Wis. Democrats hide out in Illinois
February 20, 2011 (MADISON, Wis.) (WLS) -- The battle over budget cuts and union rights between the governor of Wisconsin and state workers enters its second week.
Both sides are digging in and Democratic state senators are hiding out in Illinois to delay a vote.
Wisconsin Democrats holed up here in the Chicago area say they are not returning until Gov. Scott Walker agrees to compromise.
Democrats say the ball is now in Walker's court because state workers have agreed to give back enough money to balance the budget.
But Walker says he is not going to budge.
For Jon Erpenbach, it's another night in a hotel room.
"We'd rather be sleeping on our own beds tonight but it doesn't look like that's going to happen," said Wisconsin State Sen. Jon Erpenbach.
Erpenbach is one of 14 Democratic State Senators who fled Wisconsin to stop the vote on the budget bill.
"For all of us who left the state, we believe we are standing up for democracy," said State Sen. Julie Lassa.
"Democracy is not about hiding out in another state. It's about showing up here in the capital and making the case there," Walker said.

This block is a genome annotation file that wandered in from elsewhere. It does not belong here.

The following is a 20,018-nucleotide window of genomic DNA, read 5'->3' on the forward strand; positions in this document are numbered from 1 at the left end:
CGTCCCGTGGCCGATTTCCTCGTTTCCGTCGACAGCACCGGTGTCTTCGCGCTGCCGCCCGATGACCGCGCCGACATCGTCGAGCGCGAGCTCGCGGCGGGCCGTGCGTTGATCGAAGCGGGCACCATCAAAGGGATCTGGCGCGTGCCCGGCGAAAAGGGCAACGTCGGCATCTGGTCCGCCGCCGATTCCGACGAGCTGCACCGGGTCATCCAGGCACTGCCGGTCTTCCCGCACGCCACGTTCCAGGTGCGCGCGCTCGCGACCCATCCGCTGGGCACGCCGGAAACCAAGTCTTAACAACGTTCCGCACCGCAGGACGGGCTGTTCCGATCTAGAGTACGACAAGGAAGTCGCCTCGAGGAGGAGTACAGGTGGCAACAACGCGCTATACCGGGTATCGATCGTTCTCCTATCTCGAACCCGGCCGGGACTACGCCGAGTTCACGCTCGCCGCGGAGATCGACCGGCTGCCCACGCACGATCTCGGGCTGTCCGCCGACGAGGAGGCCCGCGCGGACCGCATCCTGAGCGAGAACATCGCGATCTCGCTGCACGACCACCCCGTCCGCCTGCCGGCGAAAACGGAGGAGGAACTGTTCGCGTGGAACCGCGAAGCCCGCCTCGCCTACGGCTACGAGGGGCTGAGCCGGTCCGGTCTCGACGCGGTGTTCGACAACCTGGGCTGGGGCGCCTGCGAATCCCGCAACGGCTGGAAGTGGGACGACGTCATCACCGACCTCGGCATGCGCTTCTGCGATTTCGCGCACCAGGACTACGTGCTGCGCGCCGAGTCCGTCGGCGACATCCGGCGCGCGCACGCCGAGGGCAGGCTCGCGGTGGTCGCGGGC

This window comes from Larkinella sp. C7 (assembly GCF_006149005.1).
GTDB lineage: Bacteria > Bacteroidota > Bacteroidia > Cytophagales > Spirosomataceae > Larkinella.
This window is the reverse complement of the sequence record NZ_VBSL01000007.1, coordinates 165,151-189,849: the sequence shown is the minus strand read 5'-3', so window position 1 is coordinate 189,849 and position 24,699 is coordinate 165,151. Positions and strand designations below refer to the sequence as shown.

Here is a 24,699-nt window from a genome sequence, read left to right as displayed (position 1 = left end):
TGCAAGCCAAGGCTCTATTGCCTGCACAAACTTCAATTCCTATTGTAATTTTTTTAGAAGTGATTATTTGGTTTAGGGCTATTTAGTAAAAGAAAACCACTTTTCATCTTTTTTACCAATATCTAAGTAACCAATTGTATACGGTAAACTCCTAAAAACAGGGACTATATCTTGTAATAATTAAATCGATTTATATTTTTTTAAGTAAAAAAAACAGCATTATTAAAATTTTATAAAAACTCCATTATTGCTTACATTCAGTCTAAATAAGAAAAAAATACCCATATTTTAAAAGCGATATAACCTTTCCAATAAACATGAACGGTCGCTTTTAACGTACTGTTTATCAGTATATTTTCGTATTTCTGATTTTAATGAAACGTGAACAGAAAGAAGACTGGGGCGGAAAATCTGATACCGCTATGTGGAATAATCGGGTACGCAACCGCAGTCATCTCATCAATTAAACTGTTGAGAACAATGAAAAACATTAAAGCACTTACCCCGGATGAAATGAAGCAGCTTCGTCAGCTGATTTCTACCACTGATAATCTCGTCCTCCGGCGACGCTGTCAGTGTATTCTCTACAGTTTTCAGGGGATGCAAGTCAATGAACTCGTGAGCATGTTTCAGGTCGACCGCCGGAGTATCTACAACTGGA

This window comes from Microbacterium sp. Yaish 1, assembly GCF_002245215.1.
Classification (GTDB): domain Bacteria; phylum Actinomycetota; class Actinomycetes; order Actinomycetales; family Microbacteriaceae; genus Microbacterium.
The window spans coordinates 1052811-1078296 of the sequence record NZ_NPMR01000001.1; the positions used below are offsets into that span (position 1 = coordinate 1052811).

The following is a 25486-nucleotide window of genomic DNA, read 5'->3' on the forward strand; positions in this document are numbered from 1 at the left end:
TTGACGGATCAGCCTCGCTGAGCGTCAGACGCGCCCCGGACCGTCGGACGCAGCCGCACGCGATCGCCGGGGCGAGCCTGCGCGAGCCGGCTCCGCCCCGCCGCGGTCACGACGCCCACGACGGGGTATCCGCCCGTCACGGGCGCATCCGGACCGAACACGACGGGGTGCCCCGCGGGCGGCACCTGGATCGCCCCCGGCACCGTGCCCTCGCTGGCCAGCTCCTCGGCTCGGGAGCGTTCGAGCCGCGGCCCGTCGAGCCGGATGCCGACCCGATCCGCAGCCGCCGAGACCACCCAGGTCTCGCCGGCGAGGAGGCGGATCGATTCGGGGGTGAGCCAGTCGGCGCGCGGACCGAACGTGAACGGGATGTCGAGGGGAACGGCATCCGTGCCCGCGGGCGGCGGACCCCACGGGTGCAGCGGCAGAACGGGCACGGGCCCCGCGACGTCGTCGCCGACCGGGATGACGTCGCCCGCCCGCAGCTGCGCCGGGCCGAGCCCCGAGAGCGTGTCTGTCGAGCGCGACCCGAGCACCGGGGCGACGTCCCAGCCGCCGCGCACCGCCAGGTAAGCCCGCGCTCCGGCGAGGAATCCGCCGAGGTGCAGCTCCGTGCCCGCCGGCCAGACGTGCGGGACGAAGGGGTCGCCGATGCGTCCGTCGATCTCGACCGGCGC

The Democrats say they are not coming back until Walker accepts the financial concessions state workers have agreed to give him in return for their right to collective bargain.
Erpenbach says between health care and pension benefits, employees are giving back an average of $4,500 a year, which he says enough to balance the budget.
"What people in Wisconsin don't like is that Governor Walker is out to destroy unions by getting rid of collecting bargaining, which is a basic right we have had in Wisconsin for a long, long time," Erpenbach said.
Union-busting is exactly what Illinois Democratic Sen. Dick Durbin says Walker is trying to do.
"This governor of Wisconsin is not setting out to fix a budget. He's setting out to break a union," Durbin said.
"We're willing to take this as long as it takes because in the end we are doing the right thing," Walker said.
Walker has a long history of fighting labor unions. He did so when he was the Milwaukee County Executive.
Organized labor also has a long history in Wisconsin. The first union was formed in 1847.
Wisconsin was the first in the country to enact workman's compensation and unemployment insurance.
local, sarah schulte
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